While the author is clearly critical of the political Right, which is at the moment a central backer of the proposed changes to the work week, it is unfortunate that he focuses more on the criticism and less on the merits.

DANIEL LAUFER
Jerusalem

Lost in time

Sir, – “The Beduin host on the Mount of Olives” (Feature, July 15) was very interesting. It seems Ibrahim Abu el-Hawa’s family was on the mount since the time of Muhammad, when the area was nice and green. No mention is made of the Jewish cemetery that has been there for around 3,000 years.

What is more interesting is the fact that Ibrahim’s father was “a stone-cutter and he delivered headstones to all the Jewish communities.” The question arises as to what headstones he cut and what Jews he delivered them to between the years 1949 and 1967, when no Jews lived there.

A.I. GOLDBERG
Hatzor Haglilit

Two tacks on Sarah

Sir, – Reading Sarah Honig’s “Double standards to uphold” (Another Tack, July 15) is a horrific and sick-making experience. The column is an exemplar of precisely what she accuses others of and is in itself no more than extreme and vicious incitement.

Irrespective of one’s personal political opinions, this piece of frothing-at-the-mouth journalism is a disgrace to the writer and the newspaper that publishes it, and an insult to your readers. For the sake of responsible and sane journalism, I strongly urge her to try “another tack.”

ASHER WEILL
Jerusalem

Sir, – Sarah Honig’s column took me back, way back to the days of The Palestine Post, back to 1947-48 when I served as foreign news editor. David Courtney (a.k.a. Roy Elston) produced a column that was always an insightful take on a major story in the day’s news. We are fortunate to have a worthy successor to him in Sarah Honig.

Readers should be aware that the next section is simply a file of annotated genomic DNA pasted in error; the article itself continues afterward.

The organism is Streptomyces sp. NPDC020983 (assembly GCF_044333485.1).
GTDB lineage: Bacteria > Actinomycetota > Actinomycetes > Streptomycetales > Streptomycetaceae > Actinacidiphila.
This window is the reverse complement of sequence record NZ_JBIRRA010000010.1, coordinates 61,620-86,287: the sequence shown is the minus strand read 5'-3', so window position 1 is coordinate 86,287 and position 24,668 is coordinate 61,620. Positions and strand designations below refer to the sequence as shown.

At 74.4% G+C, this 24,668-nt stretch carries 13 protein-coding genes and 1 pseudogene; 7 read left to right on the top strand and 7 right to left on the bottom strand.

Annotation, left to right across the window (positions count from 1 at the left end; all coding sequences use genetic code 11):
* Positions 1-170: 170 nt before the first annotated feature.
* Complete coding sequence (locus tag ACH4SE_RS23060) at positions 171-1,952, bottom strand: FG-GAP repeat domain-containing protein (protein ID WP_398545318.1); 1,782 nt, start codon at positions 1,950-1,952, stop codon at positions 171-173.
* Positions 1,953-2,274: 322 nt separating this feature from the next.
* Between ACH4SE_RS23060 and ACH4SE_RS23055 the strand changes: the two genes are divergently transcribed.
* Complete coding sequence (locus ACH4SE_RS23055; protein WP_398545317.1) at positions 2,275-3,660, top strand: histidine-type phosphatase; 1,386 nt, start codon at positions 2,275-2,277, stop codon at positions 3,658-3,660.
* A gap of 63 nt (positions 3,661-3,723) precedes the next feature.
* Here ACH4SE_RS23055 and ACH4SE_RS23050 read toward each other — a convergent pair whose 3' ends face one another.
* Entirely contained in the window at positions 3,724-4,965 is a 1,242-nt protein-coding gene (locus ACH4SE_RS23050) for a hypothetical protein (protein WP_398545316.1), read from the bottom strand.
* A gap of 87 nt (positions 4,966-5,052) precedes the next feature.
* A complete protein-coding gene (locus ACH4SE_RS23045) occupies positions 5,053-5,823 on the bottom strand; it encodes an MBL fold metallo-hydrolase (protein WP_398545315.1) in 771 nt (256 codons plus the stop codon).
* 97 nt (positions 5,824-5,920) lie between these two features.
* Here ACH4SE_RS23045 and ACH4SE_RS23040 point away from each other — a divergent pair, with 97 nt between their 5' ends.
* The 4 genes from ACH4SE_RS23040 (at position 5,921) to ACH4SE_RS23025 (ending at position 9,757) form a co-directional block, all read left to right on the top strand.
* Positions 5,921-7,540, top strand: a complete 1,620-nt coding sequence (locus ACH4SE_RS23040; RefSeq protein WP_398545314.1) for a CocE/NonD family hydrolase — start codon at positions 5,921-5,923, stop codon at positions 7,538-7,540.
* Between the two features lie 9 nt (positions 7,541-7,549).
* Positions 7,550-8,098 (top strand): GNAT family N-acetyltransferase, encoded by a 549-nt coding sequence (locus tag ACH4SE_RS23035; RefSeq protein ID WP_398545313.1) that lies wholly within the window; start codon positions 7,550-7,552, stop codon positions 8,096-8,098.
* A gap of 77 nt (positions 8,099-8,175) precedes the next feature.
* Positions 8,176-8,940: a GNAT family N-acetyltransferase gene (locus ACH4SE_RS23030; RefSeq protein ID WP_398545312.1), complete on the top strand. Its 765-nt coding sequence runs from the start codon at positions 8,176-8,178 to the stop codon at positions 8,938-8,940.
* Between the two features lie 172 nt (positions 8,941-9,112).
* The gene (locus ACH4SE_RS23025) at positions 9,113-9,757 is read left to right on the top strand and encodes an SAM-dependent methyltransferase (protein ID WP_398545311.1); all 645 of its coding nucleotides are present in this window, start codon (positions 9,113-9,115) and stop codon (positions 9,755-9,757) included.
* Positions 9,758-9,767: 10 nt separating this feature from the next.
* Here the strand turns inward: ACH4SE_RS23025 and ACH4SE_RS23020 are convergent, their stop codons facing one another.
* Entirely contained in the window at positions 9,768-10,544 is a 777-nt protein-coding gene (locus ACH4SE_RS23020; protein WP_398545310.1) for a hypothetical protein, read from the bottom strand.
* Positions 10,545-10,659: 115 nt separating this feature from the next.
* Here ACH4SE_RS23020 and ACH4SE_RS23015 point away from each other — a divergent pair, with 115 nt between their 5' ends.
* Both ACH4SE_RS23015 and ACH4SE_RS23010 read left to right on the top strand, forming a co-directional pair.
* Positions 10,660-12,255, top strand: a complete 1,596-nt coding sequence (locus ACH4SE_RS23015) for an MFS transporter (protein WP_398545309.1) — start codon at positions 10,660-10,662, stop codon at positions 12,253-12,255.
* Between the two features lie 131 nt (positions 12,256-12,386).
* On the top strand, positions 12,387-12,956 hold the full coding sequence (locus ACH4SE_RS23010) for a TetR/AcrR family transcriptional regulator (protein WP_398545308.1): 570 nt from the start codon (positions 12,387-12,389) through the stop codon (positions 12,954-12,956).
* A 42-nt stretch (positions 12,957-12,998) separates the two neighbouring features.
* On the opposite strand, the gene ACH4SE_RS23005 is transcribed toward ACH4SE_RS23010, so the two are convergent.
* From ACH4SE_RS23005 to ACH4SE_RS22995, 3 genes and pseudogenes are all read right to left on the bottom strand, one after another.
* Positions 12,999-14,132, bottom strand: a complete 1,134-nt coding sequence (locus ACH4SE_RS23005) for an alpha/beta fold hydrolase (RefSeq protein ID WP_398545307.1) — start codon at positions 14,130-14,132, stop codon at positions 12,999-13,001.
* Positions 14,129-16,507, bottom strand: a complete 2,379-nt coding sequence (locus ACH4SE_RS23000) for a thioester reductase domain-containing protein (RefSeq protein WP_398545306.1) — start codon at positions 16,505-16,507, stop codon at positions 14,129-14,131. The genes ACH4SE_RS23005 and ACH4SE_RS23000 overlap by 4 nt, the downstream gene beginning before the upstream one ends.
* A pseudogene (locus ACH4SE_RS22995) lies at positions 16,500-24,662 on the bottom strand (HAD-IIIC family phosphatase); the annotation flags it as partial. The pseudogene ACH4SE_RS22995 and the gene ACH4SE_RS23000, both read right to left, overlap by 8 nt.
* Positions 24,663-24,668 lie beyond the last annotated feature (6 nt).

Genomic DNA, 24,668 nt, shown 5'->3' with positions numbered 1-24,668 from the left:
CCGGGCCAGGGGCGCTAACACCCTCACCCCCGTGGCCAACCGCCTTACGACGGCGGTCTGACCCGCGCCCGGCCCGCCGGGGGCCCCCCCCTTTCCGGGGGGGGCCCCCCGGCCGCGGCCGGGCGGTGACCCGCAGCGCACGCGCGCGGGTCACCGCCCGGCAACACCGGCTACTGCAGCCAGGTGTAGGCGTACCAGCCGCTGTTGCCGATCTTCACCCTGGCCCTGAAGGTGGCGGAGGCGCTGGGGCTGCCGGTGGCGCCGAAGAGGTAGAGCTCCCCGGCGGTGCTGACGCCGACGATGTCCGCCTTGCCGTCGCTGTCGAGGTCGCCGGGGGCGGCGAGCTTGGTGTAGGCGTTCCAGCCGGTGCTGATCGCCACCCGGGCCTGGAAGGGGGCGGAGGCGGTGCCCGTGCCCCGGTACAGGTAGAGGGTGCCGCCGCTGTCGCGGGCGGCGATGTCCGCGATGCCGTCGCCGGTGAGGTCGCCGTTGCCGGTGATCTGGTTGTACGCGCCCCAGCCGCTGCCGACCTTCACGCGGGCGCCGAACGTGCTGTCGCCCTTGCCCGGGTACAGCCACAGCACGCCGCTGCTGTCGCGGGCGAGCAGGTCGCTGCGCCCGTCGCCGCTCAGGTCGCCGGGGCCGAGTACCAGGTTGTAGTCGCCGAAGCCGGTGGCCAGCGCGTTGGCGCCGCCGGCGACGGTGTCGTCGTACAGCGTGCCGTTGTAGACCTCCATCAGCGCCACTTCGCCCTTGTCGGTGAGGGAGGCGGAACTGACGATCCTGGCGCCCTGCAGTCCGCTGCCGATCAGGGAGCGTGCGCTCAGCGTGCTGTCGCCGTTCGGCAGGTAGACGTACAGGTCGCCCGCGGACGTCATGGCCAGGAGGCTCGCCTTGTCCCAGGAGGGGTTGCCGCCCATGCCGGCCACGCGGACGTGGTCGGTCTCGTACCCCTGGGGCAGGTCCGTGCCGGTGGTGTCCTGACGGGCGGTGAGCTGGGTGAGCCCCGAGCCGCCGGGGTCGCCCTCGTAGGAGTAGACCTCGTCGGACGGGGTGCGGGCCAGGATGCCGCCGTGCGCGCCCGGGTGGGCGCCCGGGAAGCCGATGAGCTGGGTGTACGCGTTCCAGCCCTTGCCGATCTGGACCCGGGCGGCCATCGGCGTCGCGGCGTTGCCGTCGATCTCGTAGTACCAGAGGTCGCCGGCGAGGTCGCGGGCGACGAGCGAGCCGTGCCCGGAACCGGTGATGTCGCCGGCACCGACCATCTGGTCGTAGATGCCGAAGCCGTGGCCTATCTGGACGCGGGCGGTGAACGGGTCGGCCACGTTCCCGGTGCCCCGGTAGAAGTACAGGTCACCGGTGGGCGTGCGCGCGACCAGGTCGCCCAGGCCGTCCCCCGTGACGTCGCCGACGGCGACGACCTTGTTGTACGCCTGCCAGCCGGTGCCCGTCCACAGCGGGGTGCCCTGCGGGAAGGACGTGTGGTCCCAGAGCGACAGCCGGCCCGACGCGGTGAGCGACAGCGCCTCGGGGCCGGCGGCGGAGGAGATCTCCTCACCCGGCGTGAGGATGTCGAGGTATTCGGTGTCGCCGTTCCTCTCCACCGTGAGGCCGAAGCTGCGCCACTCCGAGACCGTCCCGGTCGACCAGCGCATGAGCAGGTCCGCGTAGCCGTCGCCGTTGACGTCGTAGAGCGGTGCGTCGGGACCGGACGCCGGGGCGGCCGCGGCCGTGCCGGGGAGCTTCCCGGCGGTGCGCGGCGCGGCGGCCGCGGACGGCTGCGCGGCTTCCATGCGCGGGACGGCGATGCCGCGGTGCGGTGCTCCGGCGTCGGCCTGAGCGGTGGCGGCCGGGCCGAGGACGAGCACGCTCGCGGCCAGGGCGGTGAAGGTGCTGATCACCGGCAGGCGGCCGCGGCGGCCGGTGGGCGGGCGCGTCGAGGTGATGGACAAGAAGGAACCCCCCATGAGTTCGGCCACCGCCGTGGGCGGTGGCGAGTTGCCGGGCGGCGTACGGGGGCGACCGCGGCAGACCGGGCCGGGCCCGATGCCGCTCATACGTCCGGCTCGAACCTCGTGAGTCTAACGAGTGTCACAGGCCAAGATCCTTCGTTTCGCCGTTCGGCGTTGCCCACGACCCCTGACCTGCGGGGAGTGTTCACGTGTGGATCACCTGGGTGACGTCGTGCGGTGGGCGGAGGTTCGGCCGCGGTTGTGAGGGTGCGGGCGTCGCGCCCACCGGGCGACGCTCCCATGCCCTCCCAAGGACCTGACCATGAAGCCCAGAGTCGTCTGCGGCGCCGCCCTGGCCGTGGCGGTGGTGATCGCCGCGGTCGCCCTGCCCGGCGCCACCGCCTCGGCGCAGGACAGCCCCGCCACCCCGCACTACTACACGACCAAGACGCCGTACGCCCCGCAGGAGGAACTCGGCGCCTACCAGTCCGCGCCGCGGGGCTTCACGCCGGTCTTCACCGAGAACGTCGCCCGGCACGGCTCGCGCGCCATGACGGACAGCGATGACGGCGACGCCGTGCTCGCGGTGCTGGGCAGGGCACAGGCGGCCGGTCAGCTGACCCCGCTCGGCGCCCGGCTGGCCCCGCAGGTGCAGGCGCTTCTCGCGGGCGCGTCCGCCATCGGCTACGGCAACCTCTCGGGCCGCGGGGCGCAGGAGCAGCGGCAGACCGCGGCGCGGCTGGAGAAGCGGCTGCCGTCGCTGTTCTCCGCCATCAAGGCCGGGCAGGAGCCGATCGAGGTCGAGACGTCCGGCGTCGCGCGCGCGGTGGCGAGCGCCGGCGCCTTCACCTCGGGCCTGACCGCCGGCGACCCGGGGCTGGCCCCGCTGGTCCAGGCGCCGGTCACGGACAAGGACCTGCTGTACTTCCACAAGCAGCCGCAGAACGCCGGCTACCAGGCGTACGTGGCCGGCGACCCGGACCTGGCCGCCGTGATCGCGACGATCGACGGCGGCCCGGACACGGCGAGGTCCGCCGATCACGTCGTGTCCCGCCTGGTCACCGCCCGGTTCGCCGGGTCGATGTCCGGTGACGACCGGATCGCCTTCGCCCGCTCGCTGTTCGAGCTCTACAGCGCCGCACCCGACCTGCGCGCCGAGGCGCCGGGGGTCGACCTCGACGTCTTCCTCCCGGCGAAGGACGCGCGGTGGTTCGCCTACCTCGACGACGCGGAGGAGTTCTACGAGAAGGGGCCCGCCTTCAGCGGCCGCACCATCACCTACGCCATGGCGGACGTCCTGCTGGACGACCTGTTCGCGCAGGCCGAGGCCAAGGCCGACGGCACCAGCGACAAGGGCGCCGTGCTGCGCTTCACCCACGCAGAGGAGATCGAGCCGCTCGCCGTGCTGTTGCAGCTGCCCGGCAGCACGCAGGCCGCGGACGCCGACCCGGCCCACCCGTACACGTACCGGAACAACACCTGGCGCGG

I only regret that there is no published collection of her articles – I find myself cutting them out every Saturday night! Warmest congratulations, and keep up the good work!

MORDECHAI S. CHERTOFF
Jerusalem

They didn’t RSVP

Sir, – Neither Jonathan Rosenblum’s well-reasoned account of the halachic debate (“No winners in the ‘Torat Hamelech’ controversy,” Think Again, July 15) nor Sarah Honig’s exposure of the venal media’s agenda-driven bias really dealt with the real issue surrounding the questioning of rabbis Dov Lior and Ya’acov Yosef regarding Torat Hamelech: Both had been summoned by the police to give evidence regarding an investigation, and both declined to do so.

This is unacceptable if there is to be rule of law. What choice, then, did the authorities have? All the arguments about police bias against the Right (even if justified – and in light of the constant attacks against the police by the Left, hardly plausible) are irrelevant. If you are called to give evidence, you go or suffer the consequences with dignity. End of story.

ANTHONY LUDER
Rosh Pina

Sir, – Jonathan Rosenblum accuses the police of “...dragging respected rabbis in for questioning...” and “hauling them in to the police station....” I had understood that the police summoned the two to be interviewed and they both refused. Only then were they escorted to the station by the police. Not hauled and not dragged.

He goes on with, “What could possibly have been gained from such questioning? The police were presumably not intending to engage (the rabbis) in halachic pilpul – something... beyond their competence....” He finishes by accusing the deputy state prosecutor of inflicting “deep, and unnecessary, damage to our already frayed social fabric.”

One would have thought that as a Yale graduate in law, Rosenblum would expect community leaders such as rabbis to respect a summons by the state prosecutor’s office.

MICHAEL SCHNEIDER
Ra’anana